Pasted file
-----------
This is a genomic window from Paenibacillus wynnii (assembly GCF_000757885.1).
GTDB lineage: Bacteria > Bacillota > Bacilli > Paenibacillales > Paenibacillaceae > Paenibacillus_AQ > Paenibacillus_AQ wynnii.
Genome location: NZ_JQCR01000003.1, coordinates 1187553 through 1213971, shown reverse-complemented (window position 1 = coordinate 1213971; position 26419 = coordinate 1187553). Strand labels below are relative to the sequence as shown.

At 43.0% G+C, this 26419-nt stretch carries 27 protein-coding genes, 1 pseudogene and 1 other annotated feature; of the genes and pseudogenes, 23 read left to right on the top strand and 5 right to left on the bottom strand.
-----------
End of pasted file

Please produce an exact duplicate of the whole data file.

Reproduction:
This is a genomic window from Paenibacillus wynnii (assembly GCF_000757885.1).
GTDB lineage: Bacteria > Bacillota > Bacilli > Paenibacillales > Paenibacillaceae > Paenibacillus_AQ > Paenibacillus_AQ wynnii.
Genome location: NZ_JQCR01000003.1, coordinates 1187553 through 1213971, shown reverse-complemented (window position 1 = coordinate 1213971; position 26419 = coordinate 1187553). Strand labels below are relative to the sequence as shown.

At 43.0% G+C, this 26419-nt stretch carries 27 protein-coding genes, 1 pseudogene and 1 other annotated feature; of the genes and pseudogenes, 23 read left to right on the top strand and 5 right to left on the bottom strand.